Base station operators still need to figure out how the 5G technology can be best integrated into the environment, says Junior Professor of Architecture Dr. Christopher Robeller. He explains how wood, as a natural material, is the ideal product for the construction of base stations because this would produce little or no carbon dioxide. His student teams’ designs also score highly in terms of esthetics, since the less attractive technology remains hidden. Where installed at intersections, the smart masts could also be equipped with additional sensors, for traffic control, for example. The designs are currently being used to build three models, which will then be tested in Kaiserslautern.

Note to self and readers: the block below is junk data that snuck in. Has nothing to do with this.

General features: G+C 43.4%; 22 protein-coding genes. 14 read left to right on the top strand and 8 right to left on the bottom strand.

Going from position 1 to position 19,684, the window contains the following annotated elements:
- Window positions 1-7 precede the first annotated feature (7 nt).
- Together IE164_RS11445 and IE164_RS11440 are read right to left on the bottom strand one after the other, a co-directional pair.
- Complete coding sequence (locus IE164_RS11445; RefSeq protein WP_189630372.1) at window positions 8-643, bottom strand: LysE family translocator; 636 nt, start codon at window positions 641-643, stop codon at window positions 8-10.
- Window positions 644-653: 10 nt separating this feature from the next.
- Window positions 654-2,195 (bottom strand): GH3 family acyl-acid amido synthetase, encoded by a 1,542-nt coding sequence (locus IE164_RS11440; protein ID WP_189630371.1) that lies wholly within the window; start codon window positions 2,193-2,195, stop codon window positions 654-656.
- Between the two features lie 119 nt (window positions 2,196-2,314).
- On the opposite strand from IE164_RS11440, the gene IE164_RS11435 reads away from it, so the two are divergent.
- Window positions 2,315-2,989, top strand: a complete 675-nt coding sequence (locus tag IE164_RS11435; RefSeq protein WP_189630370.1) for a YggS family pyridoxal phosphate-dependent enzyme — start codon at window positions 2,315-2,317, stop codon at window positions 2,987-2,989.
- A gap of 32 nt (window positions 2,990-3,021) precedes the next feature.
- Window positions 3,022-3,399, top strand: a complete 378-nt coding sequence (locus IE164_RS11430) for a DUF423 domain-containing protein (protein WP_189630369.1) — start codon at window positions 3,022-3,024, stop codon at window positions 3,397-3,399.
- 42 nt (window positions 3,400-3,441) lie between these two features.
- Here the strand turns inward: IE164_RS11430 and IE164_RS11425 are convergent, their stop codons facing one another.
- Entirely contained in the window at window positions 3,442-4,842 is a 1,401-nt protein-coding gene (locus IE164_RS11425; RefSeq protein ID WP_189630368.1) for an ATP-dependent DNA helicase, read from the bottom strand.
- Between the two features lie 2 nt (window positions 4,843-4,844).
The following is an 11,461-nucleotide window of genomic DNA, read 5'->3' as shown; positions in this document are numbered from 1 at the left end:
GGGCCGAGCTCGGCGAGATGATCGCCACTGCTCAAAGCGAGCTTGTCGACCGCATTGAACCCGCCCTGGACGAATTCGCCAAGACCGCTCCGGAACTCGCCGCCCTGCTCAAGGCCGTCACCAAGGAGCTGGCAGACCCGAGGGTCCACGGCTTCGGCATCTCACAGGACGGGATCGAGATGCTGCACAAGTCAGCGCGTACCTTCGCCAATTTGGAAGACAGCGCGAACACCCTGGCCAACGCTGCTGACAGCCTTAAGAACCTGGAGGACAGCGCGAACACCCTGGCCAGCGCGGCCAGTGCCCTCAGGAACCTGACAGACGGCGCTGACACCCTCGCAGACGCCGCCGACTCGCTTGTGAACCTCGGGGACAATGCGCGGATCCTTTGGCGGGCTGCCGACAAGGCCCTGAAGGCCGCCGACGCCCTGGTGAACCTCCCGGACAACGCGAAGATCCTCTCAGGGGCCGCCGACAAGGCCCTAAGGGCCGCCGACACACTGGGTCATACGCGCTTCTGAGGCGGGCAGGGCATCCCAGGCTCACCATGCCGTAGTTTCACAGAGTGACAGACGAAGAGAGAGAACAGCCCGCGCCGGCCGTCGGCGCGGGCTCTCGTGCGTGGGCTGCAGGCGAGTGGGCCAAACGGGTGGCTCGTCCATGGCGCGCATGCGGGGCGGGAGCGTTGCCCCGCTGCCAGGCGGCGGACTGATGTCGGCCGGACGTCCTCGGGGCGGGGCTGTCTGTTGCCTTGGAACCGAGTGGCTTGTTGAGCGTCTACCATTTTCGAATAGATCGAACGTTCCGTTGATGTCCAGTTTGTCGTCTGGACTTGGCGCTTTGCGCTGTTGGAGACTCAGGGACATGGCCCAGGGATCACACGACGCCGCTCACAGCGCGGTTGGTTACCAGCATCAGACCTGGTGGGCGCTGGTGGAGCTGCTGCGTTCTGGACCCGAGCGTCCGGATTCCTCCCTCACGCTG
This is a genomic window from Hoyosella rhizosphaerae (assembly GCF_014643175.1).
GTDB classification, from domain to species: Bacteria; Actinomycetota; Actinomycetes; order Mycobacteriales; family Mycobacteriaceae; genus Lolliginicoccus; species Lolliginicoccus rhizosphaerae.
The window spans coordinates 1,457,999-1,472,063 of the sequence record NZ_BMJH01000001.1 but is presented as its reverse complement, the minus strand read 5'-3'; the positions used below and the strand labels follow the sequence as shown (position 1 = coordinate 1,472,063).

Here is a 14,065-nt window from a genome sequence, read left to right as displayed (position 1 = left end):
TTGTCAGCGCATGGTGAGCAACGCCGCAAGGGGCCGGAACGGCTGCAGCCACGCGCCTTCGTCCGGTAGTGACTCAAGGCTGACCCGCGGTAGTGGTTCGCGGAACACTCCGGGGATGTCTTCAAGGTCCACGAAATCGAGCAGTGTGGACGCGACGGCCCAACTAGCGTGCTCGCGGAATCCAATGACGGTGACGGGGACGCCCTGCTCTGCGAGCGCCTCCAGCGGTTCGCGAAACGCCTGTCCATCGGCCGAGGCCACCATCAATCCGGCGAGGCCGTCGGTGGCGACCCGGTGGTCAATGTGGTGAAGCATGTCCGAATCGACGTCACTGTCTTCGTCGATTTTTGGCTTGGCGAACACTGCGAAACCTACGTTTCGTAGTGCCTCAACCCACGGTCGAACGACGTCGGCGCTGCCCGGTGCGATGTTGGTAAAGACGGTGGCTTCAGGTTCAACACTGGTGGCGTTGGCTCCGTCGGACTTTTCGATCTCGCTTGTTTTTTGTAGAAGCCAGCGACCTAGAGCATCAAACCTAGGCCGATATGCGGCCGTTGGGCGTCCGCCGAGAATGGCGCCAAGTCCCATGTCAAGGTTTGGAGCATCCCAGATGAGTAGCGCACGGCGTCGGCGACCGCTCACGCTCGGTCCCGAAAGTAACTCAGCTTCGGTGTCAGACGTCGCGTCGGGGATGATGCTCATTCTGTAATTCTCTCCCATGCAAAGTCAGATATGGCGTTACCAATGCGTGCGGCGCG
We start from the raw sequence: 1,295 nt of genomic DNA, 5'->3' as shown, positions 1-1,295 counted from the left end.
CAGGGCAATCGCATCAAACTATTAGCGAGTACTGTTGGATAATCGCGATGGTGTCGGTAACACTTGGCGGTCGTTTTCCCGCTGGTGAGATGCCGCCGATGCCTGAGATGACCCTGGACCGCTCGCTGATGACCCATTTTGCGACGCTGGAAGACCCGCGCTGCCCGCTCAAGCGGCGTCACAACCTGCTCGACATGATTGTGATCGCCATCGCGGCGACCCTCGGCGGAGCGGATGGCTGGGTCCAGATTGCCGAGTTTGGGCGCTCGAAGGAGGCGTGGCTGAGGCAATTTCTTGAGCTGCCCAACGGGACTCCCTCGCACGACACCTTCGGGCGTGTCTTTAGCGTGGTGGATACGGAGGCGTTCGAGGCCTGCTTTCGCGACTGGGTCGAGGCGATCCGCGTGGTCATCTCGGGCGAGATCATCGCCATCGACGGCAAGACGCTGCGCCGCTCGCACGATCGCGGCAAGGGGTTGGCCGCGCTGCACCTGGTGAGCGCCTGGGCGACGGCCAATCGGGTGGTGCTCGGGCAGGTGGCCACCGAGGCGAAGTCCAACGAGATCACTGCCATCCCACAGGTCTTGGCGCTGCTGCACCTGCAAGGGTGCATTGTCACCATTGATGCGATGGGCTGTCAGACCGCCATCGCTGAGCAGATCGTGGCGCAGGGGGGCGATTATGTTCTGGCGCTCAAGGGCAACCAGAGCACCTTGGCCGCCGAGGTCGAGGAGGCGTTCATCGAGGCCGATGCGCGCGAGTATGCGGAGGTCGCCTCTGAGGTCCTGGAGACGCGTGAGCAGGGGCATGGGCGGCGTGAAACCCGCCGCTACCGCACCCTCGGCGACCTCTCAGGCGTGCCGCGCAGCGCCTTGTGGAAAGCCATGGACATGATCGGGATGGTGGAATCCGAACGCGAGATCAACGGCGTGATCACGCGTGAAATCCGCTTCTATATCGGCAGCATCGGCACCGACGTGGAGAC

The construction and design of 5G base stations and transmission masts is a matter to be taken seriously, since both can contribute significantly to the acceptance of the technology within the population. Many citizens are still dubious about the possible health risks from 5G. According to the current state of scientific knowledge, the German Federal Office for Radiation Protection (BfS) does not anticipate any negative health effects, but does consider further research necessary .